There is no denying the seismic impact Amazon has had on the retail landscape. It has led the way for e-commerce, but ironically it is brick and mortar where Amazon is developing. The recent news of real estate purchases around Los Angeles for a new grocery concept has left a lot of burning questions. My take is that they have seen the limits of shipping around certain categories like perishables, and the unplanned purchases of immediate needs.
At the same time in New York City, people are anxiously awaiting the opening of Wegman’s in Brooklyn, its first Gotham location. This regional cult favorite has been searching out locations in the boroughs for years. It has consistently ranked at the top of shoppers’ favorite stores. It boasts quality fresh food, prepared foods and store brands similar to Whole Foods. They have nurtured a culture and experience as Trader Joe’s has. While offering delivery through Instacart, Wegman’s is a place where people generally enjoy the shopping experience.
One of the biggest pain points for shoppers is checkout. Amazon GO has introduced new technology for friction-less checkout, but other approaches are being developed. Of course, there is delivery and click-and-collect options, but for those who still want to select their perishable items, some categories have lagged. Caper is a smart cart that an independent retailer near me has been testing for months. It will scan items, weigh produce, and allow the shopper to check out with the swipe of a card. Self-checkout is commonplace now, but really as additional express lanes and less for the big cart trips. Cracking this nut will be a big draw for shoppers.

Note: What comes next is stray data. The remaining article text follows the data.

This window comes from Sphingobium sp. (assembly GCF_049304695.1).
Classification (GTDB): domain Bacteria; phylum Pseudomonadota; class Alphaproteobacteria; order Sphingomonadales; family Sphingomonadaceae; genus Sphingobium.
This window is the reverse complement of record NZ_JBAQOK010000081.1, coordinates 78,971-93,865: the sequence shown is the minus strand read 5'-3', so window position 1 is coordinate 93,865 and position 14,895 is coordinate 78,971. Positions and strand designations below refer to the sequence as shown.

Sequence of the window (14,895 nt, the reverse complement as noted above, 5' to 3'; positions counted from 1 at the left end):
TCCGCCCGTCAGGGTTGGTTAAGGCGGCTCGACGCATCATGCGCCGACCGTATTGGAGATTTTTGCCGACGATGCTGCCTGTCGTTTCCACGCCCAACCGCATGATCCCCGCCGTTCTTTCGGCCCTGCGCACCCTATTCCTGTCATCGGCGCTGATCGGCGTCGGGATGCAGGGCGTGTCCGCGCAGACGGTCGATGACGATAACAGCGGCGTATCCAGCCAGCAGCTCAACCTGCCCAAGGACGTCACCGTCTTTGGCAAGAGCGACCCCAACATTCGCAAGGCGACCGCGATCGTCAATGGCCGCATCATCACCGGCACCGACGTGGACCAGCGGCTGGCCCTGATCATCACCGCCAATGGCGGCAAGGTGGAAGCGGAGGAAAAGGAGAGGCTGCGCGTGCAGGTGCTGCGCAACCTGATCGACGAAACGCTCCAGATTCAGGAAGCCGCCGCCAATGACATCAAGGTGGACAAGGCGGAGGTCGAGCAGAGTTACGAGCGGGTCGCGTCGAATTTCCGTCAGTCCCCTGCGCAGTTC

Ultimately, if you want people to shop in store, you need to offer something different. This often means the experience, but that can manifest itself in varied ways. Sampling, cooking demos, attractive layouts, and fresh prepared foods are popular draws. For others, low cost and convenience for instant satisfaction can be the experience they are looking for. For some, it is the opportunity for discovery of new or local items they didn’t have on their list.
To compete stores are looking for their niche. With increased competition across the spectrum and continued disruption with technology, we are seeing a fracturing of traditional models and new concepts taking hold. Continued disruption in grocery retail is assured. The winners and losers are yet to be determined.